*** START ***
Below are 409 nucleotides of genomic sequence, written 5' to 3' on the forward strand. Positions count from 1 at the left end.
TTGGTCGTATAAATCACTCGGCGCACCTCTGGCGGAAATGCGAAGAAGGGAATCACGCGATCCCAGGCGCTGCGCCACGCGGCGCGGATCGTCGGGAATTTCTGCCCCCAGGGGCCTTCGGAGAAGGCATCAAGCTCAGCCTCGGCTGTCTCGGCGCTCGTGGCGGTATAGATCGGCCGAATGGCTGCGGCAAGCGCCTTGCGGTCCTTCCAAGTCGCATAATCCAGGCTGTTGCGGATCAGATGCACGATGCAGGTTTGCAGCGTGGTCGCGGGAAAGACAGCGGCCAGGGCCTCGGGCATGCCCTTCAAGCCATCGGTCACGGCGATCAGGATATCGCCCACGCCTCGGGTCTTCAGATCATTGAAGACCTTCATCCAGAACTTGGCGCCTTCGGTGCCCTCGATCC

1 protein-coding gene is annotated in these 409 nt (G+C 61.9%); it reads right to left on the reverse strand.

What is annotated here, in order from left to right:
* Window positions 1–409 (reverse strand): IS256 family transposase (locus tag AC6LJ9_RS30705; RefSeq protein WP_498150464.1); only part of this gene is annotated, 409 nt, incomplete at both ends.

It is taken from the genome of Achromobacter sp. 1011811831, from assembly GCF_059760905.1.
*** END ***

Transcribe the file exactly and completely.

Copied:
Below are 409 nucleotides of genomic sequence, written 5' to 3' on the forward strand. Positions count from 1 at the left end.
TTGGTCGTATAAATCACTCGGCGCACCTCTGGCGGAAATGCGAAGAAGGGAATCACGCGATCCCAGGCGCTGCGCCACGCGGCGCGGATCGTCGGGAATTTCTGCCCCCAGGGGCCTTCGGAGAAGGCATCAAGCTCAGCCTCGGCTGTCTCGGCGCTCGTGGCGGTATAGATCGGCCGAATGGCTGCGGCAAGCGCCTTGCGGTCCTTCCAAGTCGCATAATCCAGGCTGTTGCGGATCAGATGCACGATGCAGGTTTGCAGCGTGGTCGCGGGAAAGACAGCGGCCAGGGCCTCGGGCATGCCCTTCAAGCCATCGGTCACGGCGATCAGGATATCGCCCACGCCTCGGGTCTTCAGATCATTGAAGACCTTCATCCAGAACTTGGCGCCTTCGGTGCCCTCGATCC

1 protein-coding gene is annotated in these 409 nt (G+C 61.9%); it reads right to left on the reverse strand.

What is annotated here, in order from left to right:
* Window positions 1–409 (reverse strand): IS256 family transposase (locus tag AC6LJ9_RS30705; RefSeq protein WP_498150464.1); only part of this gene is annotated, 409 nt, incomplete at both ends.

It is taken from the genome of Achromobacter sp. 1011811831, from assembly GCF_059760905.1.